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State v. Lichliter

December 23, 1996


Appeal from Superior Court of King County. Docket No: 94-1-08126-4. Date filed: 06/07/95. Judge signing: Hon. Dale Ramerman.

Petition for Review Granted May 6, 1997, Petition for Review Denied May 7, 1997,

Authored by H. Joseph Coleman. Concurring: William W. Baker, Visiting Judge.

The opinion of the court was delivered by: Coleman

COLEMAN, J. -- Ronald Lichliter appeals his conviction for second degree assault arising from a dispute with two tow truck drivers attempting to impound his vehicle. He argues that he was denied a fair trial because the State commented on his post-Miranda *fn1 silence. We hold that the State properly used Lichliter's partial silence against him because his self-defense theory asserted at trial was inconsistent with his previous repeated apologies and his "alleged gun" statement. Lichliter also argues that the court erred by providing the jury an aggressor instruction. We disagree because by approaching the drivers aggressively, shouting obscenities, and entering his truck, Lichliter intentionally acted in a way reasonably likely to provoke a belligerent response from the drivers. Finally, we reject Lichliter's claim that the court abused its discretion by forcing his wife to assert her privilege against self-incrimination in front of the jury. We affirm.


Before trial, the court concluded that because Lichliter was not completely advised of his constitutional rights, his statements to police could be used only for impeachment purposes. The court did not, however, limit the use of an apology Lichliter made to one of the drivers because it was voluntary and spontaneous.

On December 6, 1994, store manager Kenneth Farris called Pete's Towing to remove a parked semi-truck and trailer from his lot. Two tow truck drivers, Michael Narverud and Terry Longland, were dispatched. While Longland and Narverud were hooking up the truck, Lichliter and his wife, Shari Lichliter, pulled up in another vehicle. At this point, the jury was presented with two versions of events.

Farris, Longland, and Narverud testified to the following events.

Lichliter came "charging up" to them, angrily shouted obscenities, told the drivers that they were not taking his truck, and demanded that the drivers release the truck. Narverud told Lichliter that since the truck was already hooked up, it would cost $115 to release it. Enraged, Lichliter entered his truck and said that he was "going to drive the damn thing off." Narverud lifted the truck off the ground.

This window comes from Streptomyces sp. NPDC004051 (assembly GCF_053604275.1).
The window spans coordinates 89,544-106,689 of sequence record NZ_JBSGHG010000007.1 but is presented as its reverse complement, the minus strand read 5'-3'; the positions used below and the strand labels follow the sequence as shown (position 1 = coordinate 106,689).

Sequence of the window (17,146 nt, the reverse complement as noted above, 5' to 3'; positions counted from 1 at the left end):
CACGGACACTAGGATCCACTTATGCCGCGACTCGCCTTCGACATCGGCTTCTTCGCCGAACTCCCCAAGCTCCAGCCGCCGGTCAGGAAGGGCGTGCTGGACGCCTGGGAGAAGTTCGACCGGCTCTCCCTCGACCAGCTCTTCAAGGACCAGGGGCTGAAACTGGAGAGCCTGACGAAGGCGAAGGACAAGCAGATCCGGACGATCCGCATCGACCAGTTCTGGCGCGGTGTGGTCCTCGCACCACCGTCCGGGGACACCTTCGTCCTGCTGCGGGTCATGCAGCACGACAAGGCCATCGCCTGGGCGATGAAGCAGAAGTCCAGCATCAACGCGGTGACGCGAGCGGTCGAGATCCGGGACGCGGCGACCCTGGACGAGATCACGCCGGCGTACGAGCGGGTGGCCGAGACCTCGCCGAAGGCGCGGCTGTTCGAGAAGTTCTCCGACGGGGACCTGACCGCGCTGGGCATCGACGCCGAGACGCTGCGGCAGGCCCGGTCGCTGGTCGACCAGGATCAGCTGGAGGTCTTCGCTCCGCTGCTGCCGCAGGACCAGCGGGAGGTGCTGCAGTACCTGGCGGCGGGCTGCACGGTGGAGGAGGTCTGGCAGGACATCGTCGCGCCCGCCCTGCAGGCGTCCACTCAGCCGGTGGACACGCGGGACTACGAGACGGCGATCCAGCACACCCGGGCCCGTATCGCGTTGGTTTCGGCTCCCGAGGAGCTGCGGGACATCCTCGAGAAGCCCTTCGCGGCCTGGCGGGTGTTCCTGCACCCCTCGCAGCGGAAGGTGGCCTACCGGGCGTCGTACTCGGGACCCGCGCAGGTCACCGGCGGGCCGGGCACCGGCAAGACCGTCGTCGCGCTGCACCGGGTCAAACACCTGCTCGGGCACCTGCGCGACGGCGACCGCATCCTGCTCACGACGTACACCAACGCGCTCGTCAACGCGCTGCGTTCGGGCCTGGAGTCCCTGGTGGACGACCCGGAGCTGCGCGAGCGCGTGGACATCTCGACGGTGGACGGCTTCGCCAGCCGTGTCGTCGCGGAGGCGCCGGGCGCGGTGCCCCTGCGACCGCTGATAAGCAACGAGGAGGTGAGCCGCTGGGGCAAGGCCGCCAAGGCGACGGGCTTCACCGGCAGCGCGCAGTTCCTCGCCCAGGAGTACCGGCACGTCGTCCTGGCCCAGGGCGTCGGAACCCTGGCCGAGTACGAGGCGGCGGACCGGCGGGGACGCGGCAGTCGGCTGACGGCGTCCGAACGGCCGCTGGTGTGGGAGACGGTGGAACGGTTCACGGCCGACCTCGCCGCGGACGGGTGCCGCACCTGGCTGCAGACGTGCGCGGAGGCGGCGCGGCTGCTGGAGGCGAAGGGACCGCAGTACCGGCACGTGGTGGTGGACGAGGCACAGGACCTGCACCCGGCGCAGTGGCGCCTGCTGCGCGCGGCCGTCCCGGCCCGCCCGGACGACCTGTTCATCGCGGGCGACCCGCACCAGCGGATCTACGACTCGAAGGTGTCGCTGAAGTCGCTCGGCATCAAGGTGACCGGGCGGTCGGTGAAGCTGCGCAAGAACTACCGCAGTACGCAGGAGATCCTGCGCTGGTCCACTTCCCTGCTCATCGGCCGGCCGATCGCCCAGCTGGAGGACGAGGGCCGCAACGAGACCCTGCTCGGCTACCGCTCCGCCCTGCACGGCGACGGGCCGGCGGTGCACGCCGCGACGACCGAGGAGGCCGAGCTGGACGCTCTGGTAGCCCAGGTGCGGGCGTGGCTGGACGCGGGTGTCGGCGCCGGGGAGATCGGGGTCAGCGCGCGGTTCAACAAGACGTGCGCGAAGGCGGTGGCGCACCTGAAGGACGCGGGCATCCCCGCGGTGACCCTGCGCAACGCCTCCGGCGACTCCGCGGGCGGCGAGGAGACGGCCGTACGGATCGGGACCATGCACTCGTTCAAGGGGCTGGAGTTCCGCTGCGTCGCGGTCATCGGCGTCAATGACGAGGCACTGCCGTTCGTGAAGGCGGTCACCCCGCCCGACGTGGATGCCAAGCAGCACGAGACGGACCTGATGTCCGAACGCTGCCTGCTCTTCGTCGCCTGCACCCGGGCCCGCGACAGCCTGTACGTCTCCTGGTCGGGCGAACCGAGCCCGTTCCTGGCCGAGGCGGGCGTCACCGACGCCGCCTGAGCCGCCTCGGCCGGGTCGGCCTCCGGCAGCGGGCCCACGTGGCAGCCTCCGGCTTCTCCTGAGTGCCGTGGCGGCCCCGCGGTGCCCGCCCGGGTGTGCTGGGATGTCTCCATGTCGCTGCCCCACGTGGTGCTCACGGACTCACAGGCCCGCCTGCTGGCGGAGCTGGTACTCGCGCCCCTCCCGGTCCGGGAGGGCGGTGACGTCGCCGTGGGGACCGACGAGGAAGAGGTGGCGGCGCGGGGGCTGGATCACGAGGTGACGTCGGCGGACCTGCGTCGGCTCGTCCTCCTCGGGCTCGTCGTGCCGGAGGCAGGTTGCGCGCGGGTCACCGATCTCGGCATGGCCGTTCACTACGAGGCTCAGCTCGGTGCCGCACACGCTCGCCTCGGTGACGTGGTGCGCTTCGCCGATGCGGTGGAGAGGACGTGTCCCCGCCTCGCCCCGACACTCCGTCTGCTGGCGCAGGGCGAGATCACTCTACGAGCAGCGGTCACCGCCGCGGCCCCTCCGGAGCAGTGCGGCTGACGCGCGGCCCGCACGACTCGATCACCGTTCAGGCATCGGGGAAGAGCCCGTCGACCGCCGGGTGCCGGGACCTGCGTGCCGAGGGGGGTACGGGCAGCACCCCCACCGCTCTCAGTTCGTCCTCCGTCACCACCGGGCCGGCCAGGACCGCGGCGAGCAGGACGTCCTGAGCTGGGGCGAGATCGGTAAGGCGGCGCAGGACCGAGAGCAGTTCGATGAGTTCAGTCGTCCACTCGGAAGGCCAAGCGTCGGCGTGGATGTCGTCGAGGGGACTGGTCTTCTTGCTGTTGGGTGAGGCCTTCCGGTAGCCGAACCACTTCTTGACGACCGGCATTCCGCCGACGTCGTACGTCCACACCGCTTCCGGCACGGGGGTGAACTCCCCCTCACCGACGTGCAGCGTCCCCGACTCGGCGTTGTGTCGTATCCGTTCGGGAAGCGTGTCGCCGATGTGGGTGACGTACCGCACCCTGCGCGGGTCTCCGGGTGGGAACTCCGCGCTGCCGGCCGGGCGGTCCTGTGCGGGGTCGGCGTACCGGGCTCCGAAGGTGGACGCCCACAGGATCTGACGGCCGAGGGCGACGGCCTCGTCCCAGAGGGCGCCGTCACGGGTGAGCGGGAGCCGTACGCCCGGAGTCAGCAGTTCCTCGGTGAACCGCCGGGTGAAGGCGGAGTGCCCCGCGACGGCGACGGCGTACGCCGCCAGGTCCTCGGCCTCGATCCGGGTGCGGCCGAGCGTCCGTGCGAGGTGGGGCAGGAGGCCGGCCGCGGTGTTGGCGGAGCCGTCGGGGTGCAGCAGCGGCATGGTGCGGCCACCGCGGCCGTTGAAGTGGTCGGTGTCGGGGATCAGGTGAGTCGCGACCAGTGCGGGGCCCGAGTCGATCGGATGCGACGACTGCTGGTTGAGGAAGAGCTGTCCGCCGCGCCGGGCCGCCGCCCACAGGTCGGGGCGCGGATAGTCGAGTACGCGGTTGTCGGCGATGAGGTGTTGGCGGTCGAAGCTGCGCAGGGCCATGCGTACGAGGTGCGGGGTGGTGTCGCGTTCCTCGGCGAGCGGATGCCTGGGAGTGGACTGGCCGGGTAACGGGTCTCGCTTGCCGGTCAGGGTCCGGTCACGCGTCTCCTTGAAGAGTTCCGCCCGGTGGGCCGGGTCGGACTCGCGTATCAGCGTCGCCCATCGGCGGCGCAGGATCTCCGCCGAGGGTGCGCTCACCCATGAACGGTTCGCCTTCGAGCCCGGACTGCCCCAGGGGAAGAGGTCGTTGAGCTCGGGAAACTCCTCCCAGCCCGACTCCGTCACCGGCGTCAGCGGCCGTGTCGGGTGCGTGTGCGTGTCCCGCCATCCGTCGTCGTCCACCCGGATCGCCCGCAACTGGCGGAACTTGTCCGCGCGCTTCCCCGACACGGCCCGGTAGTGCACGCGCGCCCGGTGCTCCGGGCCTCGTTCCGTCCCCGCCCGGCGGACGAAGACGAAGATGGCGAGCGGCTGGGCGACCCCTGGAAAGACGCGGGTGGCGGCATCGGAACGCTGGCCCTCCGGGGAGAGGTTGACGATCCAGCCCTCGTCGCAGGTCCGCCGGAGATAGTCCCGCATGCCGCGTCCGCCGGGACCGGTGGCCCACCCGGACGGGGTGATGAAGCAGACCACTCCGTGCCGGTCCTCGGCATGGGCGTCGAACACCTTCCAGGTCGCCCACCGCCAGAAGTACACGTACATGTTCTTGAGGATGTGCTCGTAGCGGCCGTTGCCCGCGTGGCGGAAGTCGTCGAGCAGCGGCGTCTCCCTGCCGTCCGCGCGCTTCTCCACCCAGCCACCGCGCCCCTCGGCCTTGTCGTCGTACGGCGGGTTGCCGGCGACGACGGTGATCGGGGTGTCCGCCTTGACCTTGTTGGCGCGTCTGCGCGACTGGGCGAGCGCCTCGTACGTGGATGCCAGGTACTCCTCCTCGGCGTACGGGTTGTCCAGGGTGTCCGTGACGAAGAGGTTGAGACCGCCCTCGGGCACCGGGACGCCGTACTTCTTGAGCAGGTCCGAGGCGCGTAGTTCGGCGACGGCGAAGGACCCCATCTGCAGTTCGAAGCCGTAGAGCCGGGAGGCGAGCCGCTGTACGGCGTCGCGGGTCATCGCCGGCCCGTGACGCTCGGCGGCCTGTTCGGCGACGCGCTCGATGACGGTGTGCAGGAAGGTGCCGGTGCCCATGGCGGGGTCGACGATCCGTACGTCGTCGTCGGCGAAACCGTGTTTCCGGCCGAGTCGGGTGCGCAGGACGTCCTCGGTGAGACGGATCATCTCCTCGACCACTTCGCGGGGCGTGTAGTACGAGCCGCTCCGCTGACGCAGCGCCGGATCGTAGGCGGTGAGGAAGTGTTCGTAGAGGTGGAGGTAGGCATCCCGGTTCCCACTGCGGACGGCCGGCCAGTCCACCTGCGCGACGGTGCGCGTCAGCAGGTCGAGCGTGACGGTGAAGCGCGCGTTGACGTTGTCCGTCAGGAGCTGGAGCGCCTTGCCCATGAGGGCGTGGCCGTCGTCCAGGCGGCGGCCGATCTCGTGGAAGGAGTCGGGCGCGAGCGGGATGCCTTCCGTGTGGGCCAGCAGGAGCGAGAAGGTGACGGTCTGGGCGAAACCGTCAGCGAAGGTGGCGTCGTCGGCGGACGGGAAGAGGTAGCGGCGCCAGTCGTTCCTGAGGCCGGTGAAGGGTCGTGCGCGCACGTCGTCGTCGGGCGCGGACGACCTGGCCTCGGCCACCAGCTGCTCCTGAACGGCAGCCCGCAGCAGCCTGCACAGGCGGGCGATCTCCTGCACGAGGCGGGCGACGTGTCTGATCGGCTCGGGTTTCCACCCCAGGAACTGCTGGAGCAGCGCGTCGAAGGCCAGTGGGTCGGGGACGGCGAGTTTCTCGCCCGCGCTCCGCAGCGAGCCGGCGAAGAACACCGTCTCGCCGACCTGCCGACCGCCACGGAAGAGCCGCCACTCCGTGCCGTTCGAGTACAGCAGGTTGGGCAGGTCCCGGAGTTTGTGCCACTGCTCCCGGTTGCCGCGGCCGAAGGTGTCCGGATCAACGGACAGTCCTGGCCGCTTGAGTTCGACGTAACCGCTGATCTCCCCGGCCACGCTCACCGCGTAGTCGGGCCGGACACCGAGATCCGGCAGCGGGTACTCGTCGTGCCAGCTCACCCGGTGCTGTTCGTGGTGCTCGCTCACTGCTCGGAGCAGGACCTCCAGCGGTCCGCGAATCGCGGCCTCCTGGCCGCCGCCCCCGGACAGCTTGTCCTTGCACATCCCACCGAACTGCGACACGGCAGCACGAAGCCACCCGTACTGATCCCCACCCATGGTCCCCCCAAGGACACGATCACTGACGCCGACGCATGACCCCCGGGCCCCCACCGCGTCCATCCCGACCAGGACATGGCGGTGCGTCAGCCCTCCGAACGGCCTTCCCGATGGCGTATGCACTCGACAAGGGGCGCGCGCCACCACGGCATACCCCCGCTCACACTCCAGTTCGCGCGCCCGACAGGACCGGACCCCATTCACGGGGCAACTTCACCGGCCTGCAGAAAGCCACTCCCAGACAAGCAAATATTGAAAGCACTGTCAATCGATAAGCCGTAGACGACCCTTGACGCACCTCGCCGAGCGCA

While Lichliter was in the truck, Longland and Narverud started to collect their tools. Lichliter emerged from the truck holding a gun, raised it, and pressed it into Narverud's chest cavity. Narverud dropped some tools that he was holding and told Lichliter that what he was doing was "really stupid." Lichliter moved the gun away but then shoved it into Narverud's chest again. The three men had not threatened Lichliter before this time.

Longland got into his truck and told dispatch to call the police. Farris went into his car and called 911. Meanwhile, Lichliter went into his truck and emerged with a gun case, which he gave to Shari. The 911 transcript was read at trial. Farris said, "I have an individual out here that's pulled a gun on a couple of tow truck drivers." Farris later stated, "Then he put the gun back in a pouch and they're putting it inside a truck." Farris further reported, "And [the wife] drove and took the gun away. . . . So he doesn't have the gun anymore. . . . He's standing out here and trying to give these people a hard time."

When Officer Jon Holland then arrived at the scene, the tow truck drivers told him that Lichliter had pressed a handgun in Narverud's chest in retaliation to his attempt to impound the vehicle. While Lichliter was in the patrol car, he asked to speak with Narverud. Lichliter apologized to Narverud and said, "There's no way I would have used it."

The Lichliters' account differed sharply. On direct, Shari testified that when she and Lichliter drove up to the parking lot, her husband got out of the car and began arguing with Narverud. Narverud then pushed Lichliter against the truck, raised the truck, and told Lichliter that the cost was now $115. After arguing, Lichliter climbed into his truck. The tow truck drivers both went to their trucks and grabbed tools. Shari screamed to her husband to look up because one of the drivers had a hammer.

Lichliter climbed out of the truck, and Narverud walked towards him with the hammer over his shoulder, as if he was "winding up to swing." Shari saw Lichliter holding something straight out but did not realize then that it was a gun. When the situation diffused, Lichliter handed her a pouch and told her to leave. On cross examination, when asked, "And he told you to take the pouch to Travis's house, right?," Shari replied, "I--on advice of Counsel, I take the Fifth." The court then instructed the jury that they could not ...

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